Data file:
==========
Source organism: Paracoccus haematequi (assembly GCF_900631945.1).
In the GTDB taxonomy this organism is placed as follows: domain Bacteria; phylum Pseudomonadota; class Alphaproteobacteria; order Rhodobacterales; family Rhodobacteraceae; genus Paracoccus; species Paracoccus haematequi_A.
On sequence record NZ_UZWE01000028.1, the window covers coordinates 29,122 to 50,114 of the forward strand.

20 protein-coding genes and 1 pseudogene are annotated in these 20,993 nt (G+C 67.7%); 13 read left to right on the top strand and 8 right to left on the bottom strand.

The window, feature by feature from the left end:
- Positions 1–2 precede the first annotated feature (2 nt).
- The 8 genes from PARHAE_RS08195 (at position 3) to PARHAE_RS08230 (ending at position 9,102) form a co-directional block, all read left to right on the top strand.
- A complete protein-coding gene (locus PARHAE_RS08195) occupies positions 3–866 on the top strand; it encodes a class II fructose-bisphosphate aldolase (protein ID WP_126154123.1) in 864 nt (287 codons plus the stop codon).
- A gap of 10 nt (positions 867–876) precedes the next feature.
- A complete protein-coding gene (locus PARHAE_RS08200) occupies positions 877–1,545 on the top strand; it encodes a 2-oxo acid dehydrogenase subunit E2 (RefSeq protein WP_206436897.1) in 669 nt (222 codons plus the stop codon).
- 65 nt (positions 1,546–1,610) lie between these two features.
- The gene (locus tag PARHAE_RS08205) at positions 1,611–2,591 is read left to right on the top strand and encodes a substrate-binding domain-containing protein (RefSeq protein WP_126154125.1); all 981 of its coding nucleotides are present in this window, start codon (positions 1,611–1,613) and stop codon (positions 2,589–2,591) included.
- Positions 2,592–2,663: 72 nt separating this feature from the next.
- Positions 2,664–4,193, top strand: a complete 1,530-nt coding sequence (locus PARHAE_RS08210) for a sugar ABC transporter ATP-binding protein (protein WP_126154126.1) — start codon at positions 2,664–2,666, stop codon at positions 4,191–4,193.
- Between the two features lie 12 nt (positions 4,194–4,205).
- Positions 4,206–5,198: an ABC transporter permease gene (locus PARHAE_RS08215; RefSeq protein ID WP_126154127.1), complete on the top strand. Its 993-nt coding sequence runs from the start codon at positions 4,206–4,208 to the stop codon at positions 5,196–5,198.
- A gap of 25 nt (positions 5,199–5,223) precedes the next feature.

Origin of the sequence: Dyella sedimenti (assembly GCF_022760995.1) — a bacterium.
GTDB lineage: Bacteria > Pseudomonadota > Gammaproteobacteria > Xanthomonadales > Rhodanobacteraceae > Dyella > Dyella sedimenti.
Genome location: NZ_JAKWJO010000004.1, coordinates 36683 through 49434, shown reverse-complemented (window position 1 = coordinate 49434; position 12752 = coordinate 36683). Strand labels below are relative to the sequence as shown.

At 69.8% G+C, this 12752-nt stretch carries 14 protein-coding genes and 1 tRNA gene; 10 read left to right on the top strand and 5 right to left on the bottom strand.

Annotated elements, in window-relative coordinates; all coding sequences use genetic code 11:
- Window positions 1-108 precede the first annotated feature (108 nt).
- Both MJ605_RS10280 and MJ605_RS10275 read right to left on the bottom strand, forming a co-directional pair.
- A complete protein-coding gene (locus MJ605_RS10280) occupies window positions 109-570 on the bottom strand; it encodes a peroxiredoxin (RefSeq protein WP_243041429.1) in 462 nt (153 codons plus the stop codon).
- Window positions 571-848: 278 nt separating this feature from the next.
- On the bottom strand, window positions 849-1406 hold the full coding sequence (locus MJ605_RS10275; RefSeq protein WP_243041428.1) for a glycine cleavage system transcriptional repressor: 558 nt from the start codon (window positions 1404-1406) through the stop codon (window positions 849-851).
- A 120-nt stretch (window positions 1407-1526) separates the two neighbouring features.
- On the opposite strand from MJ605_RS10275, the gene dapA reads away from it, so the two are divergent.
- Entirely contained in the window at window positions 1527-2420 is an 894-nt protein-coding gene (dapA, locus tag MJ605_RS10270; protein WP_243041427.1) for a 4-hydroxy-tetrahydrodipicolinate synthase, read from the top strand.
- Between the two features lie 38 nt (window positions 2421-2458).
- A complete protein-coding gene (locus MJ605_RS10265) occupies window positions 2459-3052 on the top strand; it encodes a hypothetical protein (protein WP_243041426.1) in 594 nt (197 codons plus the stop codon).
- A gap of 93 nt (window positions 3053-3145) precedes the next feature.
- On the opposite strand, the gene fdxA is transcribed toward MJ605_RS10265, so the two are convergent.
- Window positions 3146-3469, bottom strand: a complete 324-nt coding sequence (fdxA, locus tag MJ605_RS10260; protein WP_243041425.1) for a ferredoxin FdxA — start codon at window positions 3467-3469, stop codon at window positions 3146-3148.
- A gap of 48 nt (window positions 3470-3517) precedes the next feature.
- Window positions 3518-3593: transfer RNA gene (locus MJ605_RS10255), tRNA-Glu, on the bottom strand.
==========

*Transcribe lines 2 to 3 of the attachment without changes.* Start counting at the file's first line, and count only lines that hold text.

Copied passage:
In the GTDB taxonomy this organism is placed as follows: domain Bacteria; phylum Pseudomonadota; class Alphaproteobacteria; order Rhodobacterales; family Rhodobacteraceae; genus Paracoccus; species Paracoccus haematequi_A.
On sequence record NZ_UZWE01000028.1, the window covers coordinates 29,122 to 50,114 of the forward strand.